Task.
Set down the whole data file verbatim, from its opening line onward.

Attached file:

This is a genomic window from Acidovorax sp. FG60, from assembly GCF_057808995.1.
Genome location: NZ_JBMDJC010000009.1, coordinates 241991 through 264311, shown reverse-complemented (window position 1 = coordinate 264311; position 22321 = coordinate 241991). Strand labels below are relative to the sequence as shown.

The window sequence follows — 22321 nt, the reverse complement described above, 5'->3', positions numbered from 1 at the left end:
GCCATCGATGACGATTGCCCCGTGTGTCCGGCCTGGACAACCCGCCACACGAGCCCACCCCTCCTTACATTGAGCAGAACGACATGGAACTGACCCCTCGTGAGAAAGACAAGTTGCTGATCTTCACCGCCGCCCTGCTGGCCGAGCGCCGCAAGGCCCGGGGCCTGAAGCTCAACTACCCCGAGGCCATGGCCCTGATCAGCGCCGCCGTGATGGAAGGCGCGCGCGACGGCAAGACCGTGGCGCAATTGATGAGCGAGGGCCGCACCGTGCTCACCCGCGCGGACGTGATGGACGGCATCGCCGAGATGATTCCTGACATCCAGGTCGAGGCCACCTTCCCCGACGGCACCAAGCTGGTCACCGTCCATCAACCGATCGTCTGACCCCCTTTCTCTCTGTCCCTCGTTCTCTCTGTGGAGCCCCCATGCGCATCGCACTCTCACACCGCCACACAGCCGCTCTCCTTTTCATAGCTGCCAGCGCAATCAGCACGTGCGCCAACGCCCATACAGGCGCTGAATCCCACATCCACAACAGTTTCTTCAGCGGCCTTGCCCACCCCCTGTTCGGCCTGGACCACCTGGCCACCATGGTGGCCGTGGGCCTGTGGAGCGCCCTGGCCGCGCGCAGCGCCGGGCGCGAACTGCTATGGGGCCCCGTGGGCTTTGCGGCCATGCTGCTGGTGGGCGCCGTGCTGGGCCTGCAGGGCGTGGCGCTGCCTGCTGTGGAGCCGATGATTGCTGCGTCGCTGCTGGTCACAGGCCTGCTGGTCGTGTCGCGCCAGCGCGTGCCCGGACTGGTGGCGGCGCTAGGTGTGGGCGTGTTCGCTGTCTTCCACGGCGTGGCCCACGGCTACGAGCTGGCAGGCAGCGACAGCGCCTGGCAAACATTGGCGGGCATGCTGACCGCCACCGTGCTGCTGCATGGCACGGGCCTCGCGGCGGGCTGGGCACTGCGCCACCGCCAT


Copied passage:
This is a genomic window from Acidovorax sp. FG60, from assembly GCF_057808995.1.
Genome location: NZ_JBMDJC010000009.1, coordinates 241991 through 264311, shown reverse-complemented (window position 1 = coordinate 264311; position 22321 = coordinate 241991). Strand labels below are relative to the sequence as shown.

The window sequence follows — 22321 nt, the reverse complement described above, 5'->3', positions numbered from 1 at the left end:
GCCATCGATGACGATTGCCCCGTGTGTCCGGCCTGGACAACCCGCCACACGAGCCCACCCCTCCTTACATTGAGCAGAACGACATGGAACTGACCCCTCGTGAGAAAGACAAGTTGCTGATCTTCACCGCCGCCCTGCTGGCCGAGCGCCGCAAGGCCCGGGGCCTGAAGCTCAACTACCCCGAGGCCATGGCCCTGATCAGCGCCGCCGTGATGGAAGGCGCGCGCGACGGCAAGACCGTGGCGCAATTGATGAGCGAGGGCCGCACCGTGCTCACCCGCGCGGACGTGATGGACGGCATCGCCGAGATGATTCCTGACATCCAGGTCGAGGCCACCTTCCCCGACGGCACCAAGCTGGTCACCGTCCATCAACCGATCGTCTGACCCCCTTTCTCTCTGTCCCTCGTTCTCTCTGTGGAGCCCCCATGCGCATCGCACTCTCACACCGCCACACAGCCGCTCTCCTTTTCATAGCTGCCAGCGCAATCAGCACGTGCGCCAACGCCCATACAGGCGCTGAATCCCACATCCACAACAGTTTCTTCAGCGGCCTTGCCCACCCCCTGTTCGGCCTGGACCACCTGGCCACCATGGTGGCCGTGGGCCTGTGGAGCGCCCTGGCCGCGCGCAGCGCCGGGCGCGAACTGCTATGGGGCCCCGTGGGCTTTGCGGCCATGCTGCTGGTGGGCGCCGTGCTGGGCCTGCAGGGCGTGGCGCTGCCTGCTGTGGAGCCGATGATTGCTGCGTCGCTGCTGGTCACAGGCCTGCTGGTCGTGTCGCGCCAGCGCGTGCCCGGACTGGTGGCGGCGCTAGGTGTGGGCGTGTTCGCTGTCTTCCACGGCGTGGCCCACGGCTACGAGCTGGCAGGCAGCGACAGCGCCTGGCAAACATTGGCGGGCATGCTGACCGCCACCGTGCTGCTGCATGGCACGGGCCTCGCGGCGGGCTGGGCACTGCGCCACCGCCAT